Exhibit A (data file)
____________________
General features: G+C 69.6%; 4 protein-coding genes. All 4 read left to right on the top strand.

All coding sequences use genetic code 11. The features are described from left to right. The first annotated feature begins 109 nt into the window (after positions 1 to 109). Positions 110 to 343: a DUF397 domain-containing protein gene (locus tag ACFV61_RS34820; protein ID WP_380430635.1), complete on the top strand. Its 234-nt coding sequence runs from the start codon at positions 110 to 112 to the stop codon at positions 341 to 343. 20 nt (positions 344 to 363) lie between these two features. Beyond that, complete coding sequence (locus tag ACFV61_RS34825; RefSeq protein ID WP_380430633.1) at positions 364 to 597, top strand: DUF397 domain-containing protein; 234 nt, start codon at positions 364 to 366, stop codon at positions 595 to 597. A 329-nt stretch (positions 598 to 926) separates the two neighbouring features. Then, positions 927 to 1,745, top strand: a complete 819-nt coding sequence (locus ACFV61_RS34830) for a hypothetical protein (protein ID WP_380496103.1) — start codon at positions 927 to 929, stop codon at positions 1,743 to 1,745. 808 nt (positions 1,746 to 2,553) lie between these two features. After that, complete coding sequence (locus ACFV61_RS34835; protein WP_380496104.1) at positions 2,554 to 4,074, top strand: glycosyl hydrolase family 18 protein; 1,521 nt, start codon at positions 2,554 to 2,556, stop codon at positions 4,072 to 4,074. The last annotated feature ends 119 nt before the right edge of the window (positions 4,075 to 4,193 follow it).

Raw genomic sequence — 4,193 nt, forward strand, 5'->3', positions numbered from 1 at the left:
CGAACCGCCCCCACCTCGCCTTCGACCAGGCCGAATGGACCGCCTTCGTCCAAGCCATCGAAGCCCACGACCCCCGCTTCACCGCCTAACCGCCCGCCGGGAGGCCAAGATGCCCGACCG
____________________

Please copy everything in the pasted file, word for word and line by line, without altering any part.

General features: G+C 69.6%; 4 protein-coding genes. All 4 read left to right on the top strand.

All coding sequences use genetic code 11. The features are described from left to right. The first annotated feature begins 109 nt into the window (after positions 1 to 109). Positions 110 to 343: a DUF397 domain-containing protein gene (locus tag ACFV61_RS34820; protein ID WP_380430635.1), complete on the top strand. Its 234-nt coding sequence runs from the start codon at positions 110 to 112 to the stop codon at positions 341 to 343. 20 nt (positions 344 to 363) lie between these two features. Beyond that, complete coding sequence (locus tag ACFV61_RS34825; RefSeq protein ID WP_380430633.1) at positions 364 to 597, top strand: DUF397 domain-containing protein; 234 nt, start codon at positions 364 to 366, stop codon at positions 595 to 597. A 329-nt stretch (positions 598 to 926) separates the two neighbouring features. Then, positions 927 to 1,745, top strand: a complete 819-nt coding sequence (locus ACFV61_RS34830) for a hypothetical protein (protein ID WP_380496103.1) — start codon at positions 927 to 929, stop codon at positions 1,743 to 1,745. 808 nt (positions 1,746 to 2,553) lie between these two features. After that, complete coding sequence (locus ACFV61_RS34835; protein WP_380496104.1) at positions 2,554 to 4,074, top strand: glycosyl hydrolase family 18 protein; 1,521 nt, start codon at positions 2,554 to 2,556, stop codon at positions 4,072 to 4,074. The last annotated feature ends 119 nt before the right edge of the window (positions 4,075 to 4,193 follow it).

Raw genomic sequence — 4,193 nt, forward strand, 5'->3', positions numbered from 1 at the left:
CGAACCGCCCCCACCTCGCCTTCGACCAGGCCGAATGGACCGCCTTCGTCCAAGCCATCGAAGCCCACGACCCCCGCTTCACCGCCTAACCGCCCGCCGGGAGGCCAAGATGCCCGACCG